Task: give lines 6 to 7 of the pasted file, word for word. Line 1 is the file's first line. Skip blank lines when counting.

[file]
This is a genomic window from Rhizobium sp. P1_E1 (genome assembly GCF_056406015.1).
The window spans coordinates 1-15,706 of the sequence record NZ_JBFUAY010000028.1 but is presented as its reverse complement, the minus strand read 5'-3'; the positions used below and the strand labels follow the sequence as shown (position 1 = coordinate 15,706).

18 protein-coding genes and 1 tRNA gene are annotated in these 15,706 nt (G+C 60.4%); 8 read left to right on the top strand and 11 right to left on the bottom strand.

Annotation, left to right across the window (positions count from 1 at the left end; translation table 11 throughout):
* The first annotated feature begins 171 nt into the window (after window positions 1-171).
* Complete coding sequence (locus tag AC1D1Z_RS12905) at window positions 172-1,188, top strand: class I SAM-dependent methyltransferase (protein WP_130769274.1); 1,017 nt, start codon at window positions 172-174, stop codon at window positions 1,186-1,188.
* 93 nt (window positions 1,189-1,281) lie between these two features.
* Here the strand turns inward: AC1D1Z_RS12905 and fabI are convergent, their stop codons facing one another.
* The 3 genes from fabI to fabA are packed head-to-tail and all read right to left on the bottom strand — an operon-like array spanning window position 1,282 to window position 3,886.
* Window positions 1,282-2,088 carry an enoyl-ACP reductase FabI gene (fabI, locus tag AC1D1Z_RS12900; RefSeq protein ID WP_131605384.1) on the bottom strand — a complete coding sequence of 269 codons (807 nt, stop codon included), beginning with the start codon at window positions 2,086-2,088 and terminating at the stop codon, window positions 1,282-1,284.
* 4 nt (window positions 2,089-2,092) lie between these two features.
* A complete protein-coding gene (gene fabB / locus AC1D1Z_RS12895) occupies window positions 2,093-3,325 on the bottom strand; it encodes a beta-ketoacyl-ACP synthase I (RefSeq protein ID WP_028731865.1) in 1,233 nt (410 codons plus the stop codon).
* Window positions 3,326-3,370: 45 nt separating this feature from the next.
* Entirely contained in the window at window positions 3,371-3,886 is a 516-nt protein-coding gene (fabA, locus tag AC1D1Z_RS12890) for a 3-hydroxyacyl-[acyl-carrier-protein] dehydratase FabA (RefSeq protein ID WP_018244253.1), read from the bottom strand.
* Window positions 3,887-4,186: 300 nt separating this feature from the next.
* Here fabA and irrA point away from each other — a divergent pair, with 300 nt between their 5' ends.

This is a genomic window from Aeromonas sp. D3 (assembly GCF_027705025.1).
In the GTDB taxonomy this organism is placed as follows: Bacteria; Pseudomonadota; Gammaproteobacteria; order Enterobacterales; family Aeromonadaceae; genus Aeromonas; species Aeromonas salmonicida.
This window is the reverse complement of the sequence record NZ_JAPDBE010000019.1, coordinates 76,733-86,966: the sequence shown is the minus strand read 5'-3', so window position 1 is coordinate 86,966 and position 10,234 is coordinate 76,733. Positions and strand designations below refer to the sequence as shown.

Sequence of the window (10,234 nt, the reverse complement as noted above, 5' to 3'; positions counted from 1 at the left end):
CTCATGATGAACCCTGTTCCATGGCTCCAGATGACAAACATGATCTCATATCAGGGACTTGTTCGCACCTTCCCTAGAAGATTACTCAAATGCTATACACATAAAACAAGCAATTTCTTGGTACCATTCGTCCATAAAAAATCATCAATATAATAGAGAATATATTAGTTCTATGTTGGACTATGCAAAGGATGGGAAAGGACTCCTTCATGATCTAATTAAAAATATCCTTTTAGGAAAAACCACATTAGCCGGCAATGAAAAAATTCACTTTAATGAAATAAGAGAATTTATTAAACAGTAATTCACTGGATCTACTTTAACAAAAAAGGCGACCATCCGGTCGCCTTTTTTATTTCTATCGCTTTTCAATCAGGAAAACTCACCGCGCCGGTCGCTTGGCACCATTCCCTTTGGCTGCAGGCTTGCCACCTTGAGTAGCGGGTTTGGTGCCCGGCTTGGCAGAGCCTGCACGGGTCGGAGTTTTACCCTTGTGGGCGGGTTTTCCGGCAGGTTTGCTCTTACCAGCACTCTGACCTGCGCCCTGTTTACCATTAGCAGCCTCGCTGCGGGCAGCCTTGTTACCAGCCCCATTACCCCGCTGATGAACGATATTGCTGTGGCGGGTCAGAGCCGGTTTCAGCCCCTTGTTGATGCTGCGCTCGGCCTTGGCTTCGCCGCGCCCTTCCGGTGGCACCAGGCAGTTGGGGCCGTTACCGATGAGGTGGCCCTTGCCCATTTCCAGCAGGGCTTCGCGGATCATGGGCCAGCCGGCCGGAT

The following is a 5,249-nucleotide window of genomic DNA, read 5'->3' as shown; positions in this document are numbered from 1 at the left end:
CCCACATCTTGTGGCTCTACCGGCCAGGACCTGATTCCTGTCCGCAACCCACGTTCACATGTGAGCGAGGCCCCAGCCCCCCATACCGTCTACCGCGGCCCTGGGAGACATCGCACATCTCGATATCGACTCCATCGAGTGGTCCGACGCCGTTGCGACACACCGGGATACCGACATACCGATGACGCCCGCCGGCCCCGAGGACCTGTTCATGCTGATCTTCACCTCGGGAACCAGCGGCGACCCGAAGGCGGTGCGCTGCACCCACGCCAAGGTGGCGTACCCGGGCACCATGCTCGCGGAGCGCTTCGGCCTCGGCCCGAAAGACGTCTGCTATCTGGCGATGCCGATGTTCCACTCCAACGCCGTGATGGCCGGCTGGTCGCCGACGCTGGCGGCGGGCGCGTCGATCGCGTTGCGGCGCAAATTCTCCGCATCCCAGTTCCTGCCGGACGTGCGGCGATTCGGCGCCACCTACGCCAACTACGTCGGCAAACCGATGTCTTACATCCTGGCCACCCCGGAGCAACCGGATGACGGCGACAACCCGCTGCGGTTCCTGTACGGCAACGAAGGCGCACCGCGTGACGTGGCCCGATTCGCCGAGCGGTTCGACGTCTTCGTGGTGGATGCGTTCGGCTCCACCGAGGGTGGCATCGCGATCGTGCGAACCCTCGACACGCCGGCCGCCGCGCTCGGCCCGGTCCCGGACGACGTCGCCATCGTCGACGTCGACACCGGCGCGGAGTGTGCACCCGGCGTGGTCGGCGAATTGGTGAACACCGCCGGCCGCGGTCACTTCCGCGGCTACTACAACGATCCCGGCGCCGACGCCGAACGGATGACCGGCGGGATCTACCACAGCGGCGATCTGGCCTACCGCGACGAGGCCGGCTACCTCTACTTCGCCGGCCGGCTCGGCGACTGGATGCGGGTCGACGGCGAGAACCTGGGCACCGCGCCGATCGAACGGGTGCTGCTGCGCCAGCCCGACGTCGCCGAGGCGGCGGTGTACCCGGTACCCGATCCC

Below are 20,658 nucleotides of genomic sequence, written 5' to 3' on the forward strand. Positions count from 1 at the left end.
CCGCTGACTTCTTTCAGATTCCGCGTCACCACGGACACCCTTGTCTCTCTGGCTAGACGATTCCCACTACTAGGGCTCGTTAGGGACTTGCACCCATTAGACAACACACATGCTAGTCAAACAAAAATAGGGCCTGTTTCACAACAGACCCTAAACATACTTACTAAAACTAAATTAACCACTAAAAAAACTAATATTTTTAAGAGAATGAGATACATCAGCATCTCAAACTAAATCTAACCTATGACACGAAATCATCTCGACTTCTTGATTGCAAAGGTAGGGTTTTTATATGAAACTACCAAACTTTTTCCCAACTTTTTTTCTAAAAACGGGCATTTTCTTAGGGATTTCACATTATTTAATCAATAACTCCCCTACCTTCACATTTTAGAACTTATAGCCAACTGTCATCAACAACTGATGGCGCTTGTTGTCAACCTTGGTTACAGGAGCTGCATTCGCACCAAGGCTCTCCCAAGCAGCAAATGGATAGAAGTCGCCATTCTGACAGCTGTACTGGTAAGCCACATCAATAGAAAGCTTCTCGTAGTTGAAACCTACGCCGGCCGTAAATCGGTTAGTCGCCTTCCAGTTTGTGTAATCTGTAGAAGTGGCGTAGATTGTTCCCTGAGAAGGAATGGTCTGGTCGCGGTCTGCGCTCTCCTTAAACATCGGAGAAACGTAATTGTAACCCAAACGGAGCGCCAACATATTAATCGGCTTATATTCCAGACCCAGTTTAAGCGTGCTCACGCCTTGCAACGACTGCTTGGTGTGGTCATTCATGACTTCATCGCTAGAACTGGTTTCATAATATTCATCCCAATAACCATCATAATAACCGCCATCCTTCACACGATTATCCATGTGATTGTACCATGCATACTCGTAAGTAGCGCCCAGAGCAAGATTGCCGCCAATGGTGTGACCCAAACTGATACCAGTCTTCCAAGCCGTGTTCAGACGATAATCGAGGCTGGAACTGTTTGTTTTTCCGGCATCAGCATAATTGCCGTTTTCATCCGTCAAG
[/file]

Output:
* Complete coding sequence (locus tag AC1D1Z_RS12905) at window positions 172-1,188, top strand: class I SAM-dependent methyltransferase (protein WP_130769274.1); 1,017 nt, start codon at window positions 172-174, stop codon at window positions 1,186-1,188.
* 93 nt (window positions 1,189-1,281) lie between these two features.